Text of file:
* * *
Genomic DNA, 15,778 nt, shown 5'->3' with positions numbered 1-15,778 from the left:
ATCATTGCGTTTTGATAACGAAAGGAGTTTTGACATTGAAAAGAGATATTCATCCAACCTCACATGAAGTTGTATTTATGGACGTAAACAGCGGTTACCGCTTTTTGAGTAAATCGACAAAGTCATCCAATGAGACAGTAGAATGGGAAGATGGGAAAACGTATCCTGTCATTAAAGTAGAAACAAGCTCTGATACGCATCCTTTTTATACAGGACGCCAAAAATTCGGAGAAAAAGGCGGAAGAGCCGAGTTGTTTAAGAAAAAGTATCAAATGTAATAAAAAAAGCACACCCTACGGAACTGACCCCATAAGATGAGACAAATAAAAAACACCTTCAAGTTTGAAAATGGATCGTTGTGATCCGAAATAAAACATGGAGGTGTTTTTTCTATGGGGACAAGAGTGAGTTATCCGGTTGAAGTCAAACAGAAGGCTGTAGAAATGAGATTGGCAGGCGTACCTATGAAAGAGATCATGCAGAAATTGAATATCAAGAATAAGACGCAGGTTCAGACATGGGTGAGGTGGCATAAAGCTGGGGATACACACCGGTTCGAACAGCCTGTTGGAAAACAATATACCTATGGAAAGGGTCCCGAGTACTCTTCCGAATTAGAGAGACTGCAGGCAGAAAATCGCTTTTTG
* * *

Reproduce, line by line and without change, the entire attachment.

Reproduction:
Genomic DNA, 15,778 nt, shown 5'->3' with positions numbered 1-15,778 from the left:
ATCATTGCGTTTTGATAACGAAAGGAGTTTTGACATTGAAAAGAGATATTCATCCAACCTCACATGAAGTTGTATTTATGGACGTAAACAGCGGTTACCGCTTTTTGAGTAAATCGACAAAGTCATCCAATGAGACAGTAGAATGGGAAGATGGGAAAACGTATCCTGTCATTAAAGTAGAAACAAGCTCTGATACGCATCCTTTTTATACAGGACGCCAAAAATTCGGAGAAAAAGGCGGAAGAGCCGAGTTGTTTAAGAAAAAGTATCAAATGTAATAAAAAAAGCACACCCTACGGAACTGACCCCATAAGATGAGACAAATAAAAAACACCTTCAAGTTTGAAAATGGATCGTTGTGATCCGAAATAAAACATGGAGGTGTTTTTTCTATGGGGACAAGAGTGAGTTATCCGGTTGAAGTCAAACAGAAGGCTGTAGAAATGAGATTGGCAGGCGTACCTATGAAAGAGATCATGCAGAAATTGAATATCAAGAATAAGACGCAGGTTCAGACATGGGTGAGGTGGCATAAAGCTGGGGATACACACCGGTTCGAACAGCCTGTTGGAAAACAATATACCTATGGAAAGGGTCCCGAGTACTCTTCCGAATTAGAGAGACTGCAGGCAGAAAATCGCTTTTTG